1. What is soil?

Different people mean different things when they use the word “soil”.  To civil engineers it is unconsolidated loose material that isn’t rock – so geological deposits like estuary mud, lake clays, boulder clay, loess (wind-blown silty deposits) and sand dunes might be included.  To gardeners and farmers it is, perhaps the top 40 cm or so of the ground, the bit that you dig, and sink fence-posts into.  A grave digger is traditionally interested in the top 2 metres!  For  purposes of soil study we are close to the grave digger.  Soil scientists and surveyors who map soil types usually study the surface of the earth to about 1.2 metres, although in most parts of the world, as we shall see, soil can be much deeper than this.  In practice, many soils are quite shallow, as they are developed in hard rocks, but we need a cut-off point.  1.2 metres is a practical depth, as  health and safety legislation in several countries rightly insists on shoring and hard hats once you get deeper than this.  Much survey work is done with a hand auger – a screw tool like a wood auger that brings up samples.  These are usually one to 1.2 metres long.  So soil can be defined as the physically altered top 1.2 m of the earth’s crust.  We will see that the physical and chemical alterations of the earth's surface at these depths are very significant, especially for the growth of plants.


We can all recognise topsoil when we see it.  It is a dark crumbly looking material that readily breaks up in the hand, and leaves your fingers dirty.  Most people, if asked, will say that it is a mixture of mineral particles and organic matter from decomposed plants.  Moist topsoil shaken in the hand will break up into lumps of various sizes, but these lumps are obviously made  of some kinds of mixed materials stuck together, and will break down further if we grind them between our fingers, or with a  pestle and mortar.  Those who study soil have agreed to consider the basic mineral particles in four categories, depending on their size.  The finest particles are known as clay  defined as having a diameter of less than 2 micrometres (m, a micrometre is one thousandth of a millimetre.  Just for comparison, a red blood cell is about 7m in diameter).  Clay does not easily separate into individual particles as it is very cohesive, to study it we have to disperse it in water using chemicals that break the bonds between particles.   The next size of particle is called silt and has a diameter of 2 to 60m.  Particles larger than this can be seen with the naked eye, and are known as sand sometimes divided into fine, medium and coarse sand.  Sand, silt and clay contitute what is known as the “fine earth”.  Particles larger than 2000m (2 mm) are included with stones which vary from fine grit, or gravel to large boulders.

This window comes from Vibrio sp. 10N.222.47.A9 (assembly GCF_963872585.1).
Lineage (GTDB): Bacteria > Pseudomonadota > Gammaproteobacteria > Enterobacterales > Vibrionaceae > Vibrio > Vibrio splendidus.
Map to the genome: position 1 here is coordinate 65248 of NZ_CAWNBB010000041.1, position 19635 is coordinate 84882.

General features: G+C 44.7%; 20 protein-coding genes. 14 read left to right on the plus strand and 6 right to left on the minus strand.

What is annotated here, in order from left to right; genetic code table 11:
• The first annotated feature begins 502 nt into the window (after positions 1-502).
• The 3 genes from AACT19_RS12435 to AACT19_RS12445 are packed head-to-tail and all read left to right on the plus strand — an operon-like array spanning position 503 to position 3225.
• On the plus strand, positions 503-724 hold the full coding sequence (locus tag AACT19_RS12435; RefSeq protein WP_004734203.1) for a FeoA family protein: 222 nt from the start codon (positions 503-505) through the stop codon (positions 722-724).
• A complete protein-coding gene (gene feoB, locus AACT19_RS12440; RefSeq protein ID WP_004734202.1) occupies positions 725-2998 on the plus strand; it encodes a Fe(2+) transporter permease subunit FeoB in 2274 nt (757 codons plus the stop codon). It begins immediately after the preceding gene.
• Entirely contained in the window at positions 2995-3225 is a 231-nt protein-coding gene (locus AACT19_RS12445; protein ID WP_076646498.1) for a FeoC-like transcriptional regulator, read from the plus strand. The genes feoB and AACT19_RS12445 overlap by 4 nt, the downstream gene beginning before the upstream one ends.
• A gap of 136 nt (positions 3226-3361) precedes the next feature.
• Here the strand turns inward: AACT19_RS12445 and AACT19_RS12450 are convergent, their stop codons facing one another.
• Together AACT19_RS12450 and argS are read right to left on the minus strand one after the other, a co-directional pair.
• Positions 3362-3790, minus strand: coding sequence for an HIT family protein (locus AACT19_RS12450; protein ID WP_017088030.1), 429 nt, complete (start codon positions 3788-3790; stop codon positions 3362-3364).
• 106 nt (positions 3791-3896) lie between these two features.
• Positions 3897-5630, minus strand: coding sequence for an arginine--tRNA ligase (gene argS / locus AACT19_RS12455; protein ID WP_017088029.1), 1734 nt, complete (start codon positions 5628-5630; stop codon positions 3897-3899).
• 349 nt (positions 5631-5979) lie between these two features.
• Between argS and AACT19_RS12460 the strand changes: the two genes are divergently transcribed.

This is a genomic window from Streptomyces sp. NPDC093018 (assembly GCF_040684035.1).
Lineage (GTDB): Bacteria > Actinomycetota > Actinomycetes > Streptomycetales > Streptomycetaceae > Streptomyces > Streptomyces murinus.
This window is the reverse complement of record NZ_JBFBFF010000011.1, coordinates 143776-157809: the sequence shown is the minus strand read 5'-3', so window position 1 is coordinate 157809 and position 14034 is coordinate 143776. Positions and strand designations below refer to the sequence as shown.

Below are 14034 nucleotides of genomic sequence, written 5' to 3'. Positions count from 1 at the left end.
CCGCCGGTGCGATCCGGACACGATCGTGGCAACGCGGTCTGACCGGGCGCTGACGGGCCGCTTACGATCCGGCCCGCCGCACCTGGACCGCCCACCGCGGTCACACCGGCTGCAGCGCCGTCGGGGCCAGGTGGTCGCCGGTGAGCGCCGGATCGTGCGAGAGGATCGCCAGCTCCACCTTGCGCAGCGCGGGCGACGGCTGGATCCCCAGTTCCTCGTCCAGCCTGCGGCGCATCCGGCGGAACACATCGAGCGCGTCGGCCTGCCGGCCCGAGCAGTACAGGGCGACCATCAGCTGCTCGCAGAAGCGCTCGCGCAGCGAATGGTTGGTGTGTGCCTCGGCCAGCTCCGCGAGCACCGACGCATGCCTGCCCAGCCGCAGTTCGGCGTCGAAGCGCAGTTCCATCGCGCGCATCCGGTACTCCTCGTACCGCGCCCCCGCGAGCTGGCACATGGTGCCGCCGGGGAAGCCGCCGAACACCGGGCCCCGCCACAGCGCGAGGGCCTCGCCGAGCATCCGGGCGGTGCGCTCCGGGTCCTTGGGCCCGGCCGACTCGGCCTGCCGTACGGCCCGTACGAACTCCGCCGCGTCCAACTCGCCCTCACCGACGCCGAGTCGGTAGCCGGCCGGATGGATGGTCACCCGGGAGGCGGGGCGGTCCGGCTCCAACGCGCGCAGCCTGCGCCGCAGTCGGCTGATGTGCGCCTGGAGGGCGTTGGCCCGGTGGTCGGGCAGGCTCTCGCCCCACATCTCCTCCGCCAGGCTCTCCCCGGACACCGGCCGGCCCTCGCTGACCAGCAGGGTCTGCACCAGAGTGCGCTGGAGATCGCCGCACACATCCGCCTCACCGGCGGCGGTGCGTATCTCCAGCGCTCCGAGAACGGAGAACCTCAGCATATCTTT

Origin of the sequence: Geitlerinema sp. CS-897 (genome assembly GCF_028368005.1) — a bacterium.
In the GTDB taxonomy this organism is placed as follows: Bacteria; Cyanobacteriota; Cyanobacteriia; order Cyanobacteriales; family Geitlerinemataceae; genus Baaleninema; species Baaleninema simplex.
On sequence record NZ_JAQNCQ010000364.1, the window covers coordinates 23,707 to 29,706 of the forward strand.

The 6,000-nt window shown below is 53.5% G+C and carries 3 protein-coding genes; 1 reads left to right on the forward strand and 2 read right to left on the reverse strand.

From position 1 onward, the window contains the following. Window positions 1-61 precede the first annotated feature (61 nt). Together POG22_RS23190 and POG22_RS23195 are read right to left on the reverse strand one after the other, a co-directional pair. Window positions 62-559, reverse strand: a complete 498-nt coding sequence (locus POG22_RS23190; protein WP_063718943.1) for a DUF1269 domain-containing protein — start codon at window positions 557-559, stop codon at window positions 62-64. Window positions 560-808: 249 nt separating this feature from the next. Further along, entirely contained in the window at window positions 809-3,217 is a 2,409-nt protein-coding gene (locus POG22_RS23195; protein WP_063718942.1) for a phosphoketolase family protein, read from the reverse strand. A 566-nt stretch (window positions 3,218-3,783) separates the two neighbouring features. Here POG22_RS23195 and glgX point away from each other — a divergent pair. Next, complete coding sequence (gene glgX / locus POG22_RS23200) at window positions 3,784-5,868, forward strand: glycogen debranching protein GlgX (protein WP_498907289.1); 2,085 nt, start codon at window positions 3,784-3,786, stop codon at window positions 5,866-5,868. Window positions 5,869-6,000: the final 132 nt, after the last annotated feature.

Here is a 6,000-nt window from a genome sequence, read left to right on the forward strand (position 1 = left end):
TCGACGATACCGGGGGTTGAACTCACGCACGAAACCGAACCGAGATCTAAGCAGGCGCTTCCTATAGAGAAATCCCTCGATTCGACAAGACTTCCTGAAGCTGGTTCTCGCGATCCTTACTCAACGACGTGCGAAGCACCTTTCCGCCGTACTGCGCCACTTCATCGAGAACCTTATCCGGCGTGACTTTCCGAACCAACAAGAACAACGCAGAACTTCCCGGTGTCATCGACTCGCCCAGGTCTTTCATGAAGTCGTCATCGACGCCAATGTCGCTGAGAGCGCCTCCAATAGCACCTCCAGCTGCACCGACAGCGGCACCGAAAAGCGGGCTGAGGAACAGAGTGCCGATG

Soil samples, of course, are never composed of just one of these particle-sizes.  They contain mixtures of sand silt and clay, and this mixture is conventionally called the texture or “particle size-class” of the soil.  Stones also occur in most soils, but they are considered seperately, and do not constitute part of the particle size-class.  The word “loam” has come to be used for a good mixture containing enough clay to provide nutrients and enough silt and sand to give good drainage and water-holding properties to the soil.  Thus soil scientists refer to sandy loams, silt loams, silty clay loams and clay loams depending on the proportions of these particle-sizes in the mix.  Soils with more than 35% clay-size particles are called clay, whilst those with more than 80% sand are called loamy sands and sands.  There is more information on this available from the Wikipedia entry on “soil” - see http://en.wikipedia.org/wiki/Soil .  Although rather technical in parts, this is, in general, a useful source of further information on most aspects of this course.